A further misconception seems to be that the existence of an issue as to capacity to defend should in the ordinary course lead to a common trial of that issue and the issue of legal insanity at the time of the offense. Such is not the legislative scheme. Prior to the revision of Title 2 in 1951, the question of capacity to defend was determined in a common-law proceeding, as stated in the decisions cited in the paragraph above. There was, and remains, statutory authority to commit one charged with or convicted of crime on the basis of insanity rendering him dangerous to himself or to others. R.S. 30:4-82. There was also R.S. 2:190-17, which dealt with the disposition of one who escaped indictment or conviction on the ground of insanity at the time of the offense. What was lacking was a procedure for an inquiry into insanity at the time of the crime in the situation in which an accused was found unable to defend. By the revision of 1951, a procedure for that purpose was established in harmony with a recommendation in the 1950 Report of this court's Committee on Improving the Administration of Criminal Justice. The reason for the proposal was that, when an accused is found unable to defend, he may be returned for trial on the indictment years later after "much of the evidence pertinent to the issue of insanity at the time of the offense may have been lost." Hence it was recommended that discretionary authority exist for the trial of the latter issue in a preliminary proceeding under terms which would not prejudice the accused, i.e., a dismissal of the indictment if he is adjudged to have been insane at the time of the crime, and otherwise a right to retry the issue under the indictment.
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In enacting N.J.S. 2 A:163-2 and 3, the Legislature adopted the Committee recommendation. It also included therein the provisions of R.S. 2:190-17 with respect to the disposition of offenders acquitted by reason of insanity, and inferentially embraced the common-law procedure for the trial of the issue of capacity to defend. It left undisturbed R.S. 30:4-82 which, as stated above, deals with commitment on the basis of danger to the accused or to others.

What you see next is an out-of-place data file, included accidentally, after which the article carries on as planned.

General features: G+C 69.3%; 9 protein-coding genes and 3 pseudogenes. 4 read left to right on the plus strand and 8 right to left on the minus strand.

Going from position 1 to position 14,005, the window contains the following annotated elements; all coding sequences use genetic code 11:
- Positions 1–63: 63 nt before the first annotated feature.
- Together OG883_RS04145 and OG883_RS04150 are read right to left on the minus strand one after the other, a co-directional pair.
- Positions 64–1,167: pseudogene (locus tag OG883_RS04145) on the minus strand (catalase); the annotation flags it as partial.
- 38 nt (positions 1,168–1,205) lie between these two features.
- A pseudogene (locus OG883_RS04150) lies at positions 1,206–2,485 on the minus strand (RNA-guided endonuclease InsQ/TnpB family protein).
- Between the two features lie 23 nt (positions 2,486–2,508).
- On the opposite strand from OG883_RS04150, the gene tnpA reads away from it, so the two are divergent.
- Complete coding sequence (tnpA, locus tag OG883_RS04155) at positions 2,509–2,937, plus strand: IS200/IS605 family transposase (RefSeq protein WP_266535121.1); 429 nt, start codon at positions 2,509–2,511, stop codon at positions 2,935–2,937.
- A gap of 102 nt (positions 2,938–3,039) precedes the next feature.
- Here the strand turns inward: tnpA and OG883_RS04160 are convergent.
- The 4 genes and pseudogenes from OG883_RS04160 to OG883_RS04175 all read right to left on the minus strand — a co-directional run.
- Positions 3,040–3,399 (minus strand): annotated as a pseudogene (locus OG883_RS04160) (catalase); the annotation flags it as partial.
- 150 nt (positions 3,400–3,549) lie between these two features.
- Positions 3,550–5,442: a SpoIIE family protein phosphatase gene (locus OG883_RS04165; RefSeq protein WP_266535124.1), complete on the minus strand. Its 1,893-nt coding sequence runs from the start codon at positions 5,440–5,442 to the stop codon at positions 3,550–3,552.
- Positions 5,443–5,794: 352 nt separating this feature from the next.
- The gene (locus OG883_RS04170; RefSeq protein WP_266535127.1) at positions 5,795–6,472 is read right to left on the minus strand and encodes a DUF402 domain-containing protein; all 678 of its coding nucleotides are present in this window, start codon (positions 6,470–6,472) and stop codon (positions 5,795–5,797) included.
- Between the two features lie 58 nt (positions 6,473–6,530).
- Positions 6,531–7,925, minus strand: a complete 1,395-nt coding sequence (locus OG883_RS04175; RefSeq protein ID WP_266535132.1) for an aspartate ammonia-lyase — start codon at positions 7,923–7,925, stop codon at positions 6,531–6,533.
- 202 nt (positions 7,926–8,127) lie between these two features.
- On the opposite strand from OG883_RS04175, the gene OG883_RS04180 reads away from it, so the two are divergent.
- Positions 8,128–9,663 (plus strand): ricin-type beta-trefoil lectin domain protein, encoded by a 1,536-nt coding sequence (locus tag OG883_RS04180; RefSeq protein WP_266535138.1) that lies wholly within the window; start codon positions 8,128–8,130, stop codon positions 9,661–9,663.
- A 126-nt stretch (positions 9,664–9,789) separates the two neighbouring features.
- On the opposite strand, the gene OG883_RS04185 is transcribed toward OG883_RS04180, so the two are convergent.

N.J.S. 2 A:163-2 and 3 were not intended to permit an accused to by-pass the criminal trial if he is able to defend, or to entitle him to a trial run of his defense of insanity by the expedient of asserting incapacity to defend. Rather the purpose was to permit a termination of the criminal proceeding if the accused is unfit for trial. Nor does the statute require a trial of the defense of insanity at the time of the inquiry into ability to stand trial. See State v. Stern, 40 N.J. Super. 291 (App. Div. 1956). For that matter, the court need not order a trial of the defense at all. And if the accused is found to be fit for trial, the issue of insanity at the time of the crime should not be adjudged, and if both issues are tried together with a jury, the jury should be so instructed. This is especially true since, as pointed out in Gibson, supra (15 N.J., at pp. 388-89), the proceeding under N.J.S. 2 A:163-2 is deemed to be civil and determinable by the vote of ten jurors.
Hence, a court should not deal with the defense of insanity until after the incapacity of the accused to stand trial has been established, unless from the facts on hand it is virtually certain that incapacity to defend will be found. Rather, it should first try the issue of capacity for trial, and although both by our case law and the statute it may sit with a jury, we think it ordinarily more appropriate that that issue be tried by the court alone. If incapacity is found, then, in its discretion, the court may, alone or with a jury, inquire into the defense of insanity.